Fortunately, as a reprieve from the heat, the landscape was surreal by all measures and seemed to be perfectly crafted for a rider willing to test his somewhat limited off-road skill. The beautiful paved roads connecting the country would often have a turn off into a mixture of light sand and gravel which after 5 miles would lead to countless beautiful rocky sculptures out in the middle of the desert. It felt like a just reward for all those hours of toil and the white salt stains marking my jacket. From the mystical Judah’s Thumb sitting alone out in the barren desert, to the eye watering ancient Nabatean monuments and rocky monoliths of Al Ula… It is a place like no other in this world. Crossing Saudi Arabia was already an adventure in itself and the people I came across truly made it an experience worthy of writing down. But again, the journey must continue and I found myself heading north into the Hashemite kingdom of Jordan. The penultimate stop before the Holy Land.

After another friendly border crossing complete with a customary cigarette and coffee break with the officers on duty I headed straight for the legendary Wadi Rum. It’s A place famous in the western world due to its link with Lawrence of Arabia, and with being an Englishman solo on his motorcycle, the locals quickly and gleefully made the link between the two of us. Upon arriving at the Wadi Rum entrance gate I enquired if motorcycles are allowed inside, to which they looked upon the board, saw prices for all types of vehicles apart from bikes, then glanced back and said sure why not, guess its free for you. Fantastic, I thought, who doesn’t love a bargain. I rode out into the legendary red sand desert following the scattered jeep tracks through an amphitheatre of magnificent rock sculptures.

Enjoying the sheer scale and beauty of this place and not paying attention to the tracks ensured I got wedged ridiculously deep into the sand pretty quickly. After around 30 minutes of shovelling, wheelspinning and waddling I became free again with only my ego hurt and was able to rejoin the track and found a suitable campsite for the night. Shortly after drinking my two cans of Amstel that had been gently boiling in my panniers all day, a Bedouin man approached me from a distance. I could see his torch glimmering in the night and my instant thought was that I was soon to be evicted from my sandy home or maybe robbed. But straight away he put me at ease, greeting me as if I was a long lost friend who had been separated with him for a lifetime, he then spoke about how similar both of our way of lives are. Riding a motorcycle and pitching your tent to sleep each night is not so different from the Bedouin way of life, he then insisted on giving me orange juice and fruit and parted ways with a simple message. ‘Sleep well, you will be safe here tonight, you are a friend of my people and are always welcome’. A heartfelt moment that will stay with me for life. As I looked upon the Milky Way that evening with the warm Amstel and orange juice battling in my stomach, It again vindicated my decision not only to visit the Middle East and witness the friendliness of these people, but also the confirmation that whilst riding a motorcycle through these places isn’t easy, it opens the door to these beautiful and unique moments.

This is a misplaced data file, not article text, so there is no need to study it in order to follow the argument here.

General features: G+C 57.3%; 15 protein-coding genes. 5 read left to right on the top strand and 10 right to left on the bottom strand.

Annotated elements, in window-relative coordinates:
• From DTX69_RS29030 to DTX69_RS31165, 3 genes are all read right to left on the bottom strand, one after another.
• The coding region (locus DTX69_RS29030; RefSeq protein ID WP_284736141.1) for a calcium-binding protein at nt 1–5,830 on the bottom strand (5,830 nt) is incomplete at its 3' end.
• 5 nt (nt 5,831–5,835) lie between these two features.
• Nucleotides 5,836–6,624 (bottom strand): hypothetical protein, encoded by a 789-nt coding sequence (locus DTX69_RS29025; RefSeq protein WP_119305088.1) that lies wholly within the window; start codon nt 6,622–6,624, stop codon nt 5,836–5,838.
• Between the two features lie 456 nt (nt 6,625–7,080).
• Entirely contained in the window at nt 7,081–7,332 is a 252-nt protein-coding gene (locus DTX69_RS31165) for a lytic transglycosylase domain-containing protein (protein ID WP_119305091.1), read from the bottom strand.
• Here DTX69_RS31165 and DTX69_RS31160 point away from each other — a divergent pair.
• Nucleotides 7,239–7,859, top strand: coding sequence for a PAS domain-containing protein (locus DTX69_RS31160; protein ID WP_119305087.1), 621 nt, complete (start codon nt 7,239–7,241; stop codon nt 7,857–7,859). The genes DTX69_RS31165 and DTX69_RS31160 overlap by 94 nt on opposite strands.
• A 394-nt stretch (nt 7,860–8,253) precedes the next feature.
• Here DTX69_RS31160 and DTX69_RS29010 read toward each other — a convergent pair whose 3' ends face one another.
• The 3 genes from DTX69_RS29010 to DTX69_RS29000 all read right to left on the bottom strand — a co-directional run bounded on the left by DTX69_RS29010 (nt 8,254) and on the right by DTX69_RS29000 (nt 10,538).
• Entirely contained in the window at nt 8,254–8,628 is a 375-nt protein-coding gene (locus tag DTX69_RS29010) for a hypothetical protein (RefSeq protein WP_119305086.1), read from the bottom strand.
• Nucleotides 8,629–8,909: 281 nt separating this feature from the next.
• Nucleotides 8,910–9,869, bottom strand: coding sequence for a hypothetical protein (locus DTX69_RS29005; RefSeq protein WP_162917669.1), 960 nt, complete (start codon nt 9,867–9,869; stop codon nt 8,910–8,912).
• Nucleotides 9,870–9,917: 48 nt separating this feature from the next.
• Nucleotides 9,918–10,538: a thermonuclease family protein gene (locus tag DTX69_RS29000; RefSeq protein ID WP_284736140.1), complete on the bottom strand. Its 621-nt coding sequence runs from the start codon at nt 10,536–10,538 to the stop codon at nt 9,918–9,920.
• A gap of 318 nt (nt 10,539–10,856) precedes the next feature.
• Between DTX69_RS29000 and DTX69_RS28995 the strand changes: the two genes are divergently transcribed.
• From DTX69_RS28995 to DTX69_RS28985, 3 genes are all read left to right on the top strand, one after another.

Seven Pillars of Wisdom, Wadi Rum, Jordan

Now nearing the end of my journey I rode towards the Israel border and started the home stretch towards the holy land and Jerusalem. Weak, sick and again without a headlight on my bike I arrived at the mount of Olives intime to watch the sunset over the holy city. Whether you are religious or not, after such a long journey through deserts, mountains and unforgivable heat, seeing the sight of the dome of the rock and the church of the holy sepulchre glistening above the walled city was a sight to behold, and something that would have made even the hardest skinned people shiver in joy and tears.

Jerusalem, Mount of Olives, Motorcycle

Upon reflection It was a strange decision to ride the Middle East during summer. I originally imagined that it would just be a journey of sand and relentless heat. But it ended up being so much more than that. From the gravel mountain passes of Oman to the windy tarmac roads of the Rub al Khali, to wild camping in wadi rum next to the Bedouin tribes and finally overlooking beautiful Jerusalem at last light. It was a real adventure riders dream. Every day I found myself in that raw prehistoric mindset of just thinking how far can I ride today and what supplies do I need to keep me alive. It was a stone age bliss in an otherwise modern and stressful world. After riding through six continents I can safely say, if you want to go and get lost with nothing more than a motorcycle, 20 litres of fuel and some pasta in your panniers, then give the Middle East a thought. Who knows, it may just surprise you and you could even get mistaken for Tom Cruise on the way.

Alula, Elephant Rock, Saudi Arabia

Luke Phillips is a former Parachute Regiment soldier and a photographer and adventure motorcyclist from Stourbridge, England. In 2017 he sold all of his possessions and embarked on a Motorcycle journey around the world. To date he has ridden across 72 countries, 6 continents and 118,000 miles all on the same Rally Raid Products Honda CB500x.